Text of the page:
20.  Foraminal Synovial Cyst Associated with Ankylosing Spondylitis 
Ankylosing spondylitis (AS) is frequently associated with inflammatory lesions of the spine and continuous fatigue stress fractures; however, an association with an intraspinal synovial cyst has not been previously reported. A 55-year-old man with a five year history of AS who presented with back pain and a right radiculopathy was admitted to the hospital. Five years previously, he underwent a percutaneous vertebroplasty for an osteoporotic L1 compression fracture, and was diagnosed with AS at that time. Plain radiographs showed aggravated kyphosis and a stress fracture through the ossified posterior element, below the prior vertebroplasty. Magnetic resonance images revealed a right foraminal cystic lesion at the L2-L3 level with effacement of the nerve root. A 1.6 cm cystic lesion that appeared to arise from the L2-L3 facet joint without direct communication was excised from the L2-L3 foramen. Pathological examination confirmed synovial cyst. The patient's symptoms resolved immediately after surgery except for a mild dysesthesia of the right leg. We report herein a rare case of foraminal synovial cyst associated with AS accompanying posterior element fracture with a review of literature.
PMCID: PMC3159883  PMID: 21892407
Synovial cyst; Ankylosing spondylitis
21.  Hemorrhagic Lumbar Synovial Cyst 
Synovial cysts of the lumbar spine are an uncommon cause of back and radicular pain. These cysts most frequently present as back pain, followed by chronic progressive radiculopathy or gradual onset of symptoms secondary to spinal canal compromise. Although less common, they can also present with acute spinal cord or root compression symptoms. We report of a case in which hemorrhaging into a right L2-3 facet synovial cyst caused an acute onset of back pain and radiculopathy, requiring surgical excision.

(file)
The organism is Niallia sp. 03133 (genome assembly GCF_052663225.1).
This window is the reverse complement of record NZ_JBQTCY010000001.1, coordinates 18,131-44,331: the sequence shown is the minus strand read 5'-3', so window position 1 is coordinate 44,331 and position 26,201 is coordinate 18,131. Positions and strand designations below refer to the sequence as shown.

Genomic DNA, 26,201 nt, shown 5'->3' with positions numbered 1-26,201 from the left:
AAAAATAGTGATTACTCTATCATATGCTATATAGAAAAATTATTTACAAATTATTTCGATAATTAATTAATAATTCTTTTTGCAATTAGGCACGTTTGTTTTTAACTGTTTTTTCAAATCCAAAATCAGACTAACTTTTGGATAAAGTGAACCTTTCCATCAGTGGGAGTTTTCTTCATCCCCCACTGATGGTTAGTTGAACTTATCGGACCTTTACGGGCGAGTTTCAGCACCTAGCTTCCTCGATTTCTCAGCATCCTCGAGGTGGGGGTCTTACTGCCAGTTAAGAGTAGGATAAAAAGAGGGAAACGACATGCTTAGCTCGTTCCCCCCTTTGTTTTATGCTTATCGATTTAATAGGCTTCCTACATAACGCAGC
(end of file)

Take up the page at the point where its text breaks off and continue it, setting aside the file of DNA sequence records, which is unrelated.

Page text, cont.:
PMCID: PMC3550429  PMID: 23346333
Lumbar spine; Synovial cyst; Hemorrhage
22.  Spinal synovial cysts: pathogenesis, diagnosis and surgical treatment in a series of seven cases and literature review 
European Spine Journal  2008;17(6):831-837.
This study is designed based on the retrospective analysis of patients treated in the Neurosurgical Department of two major hospitals and review of the literature. The aim of this study is to evaluate the efficacy of surgery and address controversial issues in the treatment of symptomatic lumbar intraspinal synovial cysts. Spinal juxtafacet cysts (synovial and ganglion cysts) are a rare cause of low back and radicular leg pain. Although the relevant reports in the international literature are increasing, the controversy about conservative versus surgical treatment and the need for concomitant fusion still exists. Data from seven patients (age range 58–69 years, mean age 61 years) with low back and radicular leg pain due to a lumbar facet joint cyst were retrospectively analyzed. Demographic data, cyst level, presence of concomitant local pathology, treatment and results of treatment were recorded. A follow-up of at least 6 months (range 6–48 months) was conducted and results were noted. All patients had back pain, while five also experienced unilateral radicular leg pain and one had bilateral leg pain. One patient had neurogenic claudication. MRI identified the cyst and highlighted underlying pathology in all cases. All patients underwent surgical cyst excision. No fusion was performed. Post-operatively, all patients showed a total resolution of symptoms with sustained benefit at final evaluation. Review of the literature revealed a trend towards surgery, as this is correlated to a more favorable outcome compared with conservative treatment. Fusion should be performed on a case-by-case basis only. Surgery is a safe and effective treatment choice in this increasingly appearing ailment. A prospective, randomized trial should clarify issues under debate.